Based on its historic growth trajectory that has seen Instagram adding 100 million users every four months, and its announcement of 800 million in September 2017, it’s quite possible that Instagram will announce it’s hit 1 billion monthly users tomorrow. That could legitimize IGTV as a place creators want to be for exposure, not just monetization.

IGTV could create a new behavior pattern for users who are bored of their friends’ content, or looking for something to watch in between Direct messages. If successful, Instagram might even consider breaking out IGTV into its own mobile app, or building it an app for smart TVs

The launch is important for Facebook because it lacks a popular video destination since its Facebook Watch hub was somewhat of a flop. Facebook today said it would expand Watch to more creators, while also offering new interactive video tools to let them make their own HQ trivia-style game shows. Facebook also launched its Brand Collabs Manager that helps businesses find creators to sponsor. That could help IGTV stars earn money through product placement or sponsored content.

Until now, video consumption in the Facebook family of apps has been largely serendipitous, with users stumbling across clips in their News Feed. IGTV will let it more directly compete with YouTube, where people purposefully come to watch specific videos from their favorite creators. But YouTube was still built in the web era with a focus on horizontal video that’s awkward to watch on iPhones or Androids.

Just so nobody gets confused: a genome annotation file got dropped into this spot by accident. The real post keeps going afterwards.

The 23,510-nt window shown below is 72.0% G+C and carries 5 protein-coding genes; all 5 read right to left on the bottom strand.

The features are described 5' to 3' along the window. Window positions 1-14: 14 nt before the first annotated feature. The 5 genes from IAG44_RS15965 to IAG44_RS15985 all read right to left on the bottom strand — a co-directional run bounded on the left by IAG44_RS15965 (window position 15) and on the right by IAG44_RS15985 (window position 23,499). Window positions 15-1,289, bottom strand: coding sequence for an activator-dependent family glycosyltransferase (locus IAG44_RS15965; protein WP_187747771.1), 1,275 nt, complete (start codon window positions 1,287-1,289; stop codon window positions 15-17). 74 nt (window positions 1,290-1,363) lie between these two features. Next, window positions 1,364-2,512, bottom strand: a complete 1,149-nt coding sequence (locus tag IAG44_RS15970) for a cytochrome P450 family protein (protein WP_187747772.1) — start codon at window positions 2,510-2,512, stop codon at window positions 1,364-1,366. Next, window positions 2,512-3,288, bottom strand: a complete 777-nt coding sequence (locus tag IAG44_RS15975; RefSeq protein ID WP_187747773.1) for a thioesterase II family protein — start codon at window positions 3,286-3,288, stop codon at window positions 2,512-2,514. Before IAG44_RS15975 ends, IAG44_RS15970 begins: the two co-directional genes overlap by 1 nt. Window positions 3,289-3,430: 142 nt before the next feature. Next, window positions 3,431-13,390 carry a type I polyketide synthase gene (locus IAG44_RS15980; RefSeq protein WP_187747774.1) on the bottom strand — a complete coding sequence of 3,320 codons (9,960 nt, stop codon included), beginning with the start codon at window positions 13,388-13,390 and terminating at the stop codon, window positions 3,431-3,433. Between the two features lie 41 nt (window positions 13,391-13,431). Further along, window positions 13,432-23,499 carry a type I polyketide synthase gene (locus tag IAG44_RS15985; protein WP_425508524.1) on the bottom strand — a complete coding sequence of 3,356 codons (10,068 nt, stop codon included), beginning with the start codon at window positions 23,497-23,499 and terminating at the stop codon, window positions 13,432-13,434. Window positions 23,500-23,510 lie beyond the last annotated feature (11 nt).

With traditional television viewership slipping, Facebook’s size and advertiser connections could let it muscle into the lucrative space. But rather than try to port old-school TV shows to phones, IGTV could let creators invent a new vision for television on mobile.

What’s on TV: ‘Luke Cage,’ ‘Preacher’ and ‘Westworld’

The FIFA World Cup is already rolling along, but this week we're getting ready for the second season of Marvel's Luke Cage on Netflix. AMC has the season premiere of Preacher and Comedy Central brings Drunk History while Westworld wraps up season two…

Volvo builds a self-docking yacht

There are plenty of things that can go wrong when you dock a boat, and if they do, the consequences can be expensive. It's a problem that Volvo Penta claims to have solved after building a "self-docking yacht" that can park itself in spaces no sailor…

Google demo shows how AR can thrive on the web

Google has been hyping up augmented reality on the web, and it's easy to understand why — it promises an immersive experience without requiring a special app. But what does that look like in practice? The company now has an easy way to find out….

Ben Heck’s mini arcade teardown

If big companies can glue portable electronics together, why can't we? Ben decides to go all the way with the sticky stuff by tearing down and then rebuilding a mini arcade. Originally designed as a keychain, the arcade isn't quite small enough…